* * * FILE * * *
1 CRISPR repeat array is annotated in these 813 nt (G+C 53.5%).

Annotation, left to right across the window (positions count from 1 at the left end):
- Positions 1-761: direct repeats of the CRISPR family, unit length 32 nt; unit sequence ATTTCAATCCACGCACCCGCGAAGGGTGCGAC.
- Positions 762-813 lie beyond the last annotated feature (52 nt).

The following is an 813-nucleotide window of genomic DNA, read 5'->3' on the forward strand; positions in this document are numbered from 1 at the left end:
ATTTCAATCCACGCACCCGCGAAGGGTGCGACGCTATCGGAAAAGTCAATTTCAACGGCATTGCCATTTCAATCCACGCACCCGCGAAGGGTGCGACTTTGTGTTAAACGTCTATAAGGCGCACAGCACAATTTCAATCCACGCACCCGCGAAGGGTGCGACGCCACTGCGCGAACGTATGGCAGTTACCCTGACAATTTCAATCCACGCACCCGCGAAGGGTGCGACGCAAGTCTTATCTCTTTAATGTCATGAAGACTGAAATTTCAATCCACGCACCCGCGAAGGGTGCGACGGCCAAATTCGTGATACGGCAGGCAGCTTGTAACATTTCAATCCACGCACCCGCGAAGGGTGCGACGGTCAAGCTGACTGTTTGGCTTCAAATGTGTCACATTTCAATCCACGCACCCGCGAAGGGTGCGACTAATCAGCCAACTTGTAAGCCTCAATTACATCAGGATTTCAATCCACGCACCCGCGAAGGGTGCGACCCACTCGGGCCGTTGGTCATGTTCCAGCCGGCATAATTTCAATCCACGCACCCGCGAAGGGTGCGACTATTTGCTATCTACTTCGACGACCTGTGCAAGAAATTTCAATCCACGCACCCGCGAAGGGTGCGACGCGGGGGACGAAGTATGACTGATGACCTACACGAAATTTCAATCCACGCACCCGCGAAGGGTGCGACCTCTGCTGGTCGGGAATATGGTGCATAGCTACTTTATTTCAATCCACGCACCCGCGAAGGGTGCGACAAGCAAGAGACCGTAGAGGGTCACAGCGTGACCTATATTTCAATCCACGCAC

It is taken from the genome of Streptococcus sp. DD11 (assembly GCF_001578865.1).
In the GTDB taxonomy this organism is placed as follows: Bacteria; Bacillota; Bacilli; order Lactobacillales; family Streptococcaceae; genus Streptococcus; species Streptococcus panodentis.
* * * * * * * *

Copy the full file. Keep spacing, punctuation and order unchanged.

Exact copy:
1 CRISPR repeat array is annotated in these 813 nt (G+C 53.5%).

Annotation, left to right across the window (positions count from 1 at the left end):
- Positions 1-761: direct repeats of the CRISPR family, unit length 32 nt; unit sequence ATTTCAATCCACGCACCCGCGAAGGGTGCGAC.
- Positions 762-813 lie beyond the last annotated feature (52 nt).

The following is an 813-nucleotide window of genomic DNA, read 5'->3' on the forward strand; positions in this document are numbered from 1 at the left end:
ATTTCAATCCACGCACCCGCGAAGGGTGCGACGCTATCGGAAAAGTCAATTTCAACGGCATTGCCATTTCAATCCACGCACCCGCGAAGGGTGCGACTTTGTGTTAAACGTCTATAAGGCGCACAGCACAATTTCAATCCACGCACCCGCGAAGGGTGCGACGCCACTGCGCGAACGTATGGCAGTTACCCTGACAATTTCAATCCACGCACCCGCGAAGGGTGCGACGCAAGTCTTATCTCTTTAATGTCATGAAGACTGAAATTTCAATCCACGCACCCGCGAAGGGTGCGACGGCCAAATTCGTGATACGGCAGGCAGCTTGTAACATTTCAATCCACGCACCCGCGAAGGGTGCGACGGTCAAGCTGACTGTTTGGCTTCAAATGTGTCACATTTCAATCCACGCACCCGCGAAGGGTGCGACTAATCAGCCAACTTGTAAGCCTCAATTACATCAGGATTTCAATCCACGCACCCGCGAAGGGTGCGACCCACTCGGGCCGTTGGTCATGTTCCAGCCGGCATAATTTCAATCCACGCACCCGCGAAGGGTGCGACTATTTGCTATCTACTTCGACGACCTGTGCAAGAAATTTCAATCCACGCACCCGCGAAGGGTGCGACGCGGGGGACGAAGTATGACTGATGACCTACACGAAATTTCAATCCACGCACCCGCGAAGGGTGCGACCTCTGCTGGTCGGGAATATGGTGCATAGCTACTTTATTTCAATCCACGCACCCGCGAAGGGTGCGACAAGCAAGAGACCGTAGAGGGTCACAGCGTGACCTATATTTCAATCCACGCAC

It is taken from the genome of Streptococcus sp. DD11 (assembly GCF_001578865.1).
In the GTDB taxonomy this organism is placed as follows: Bacteria; Bacillota; Bacilli; order Lactobacillales; family Streptococcaceae; genus Streptococcus; species Streptococcus panodentis.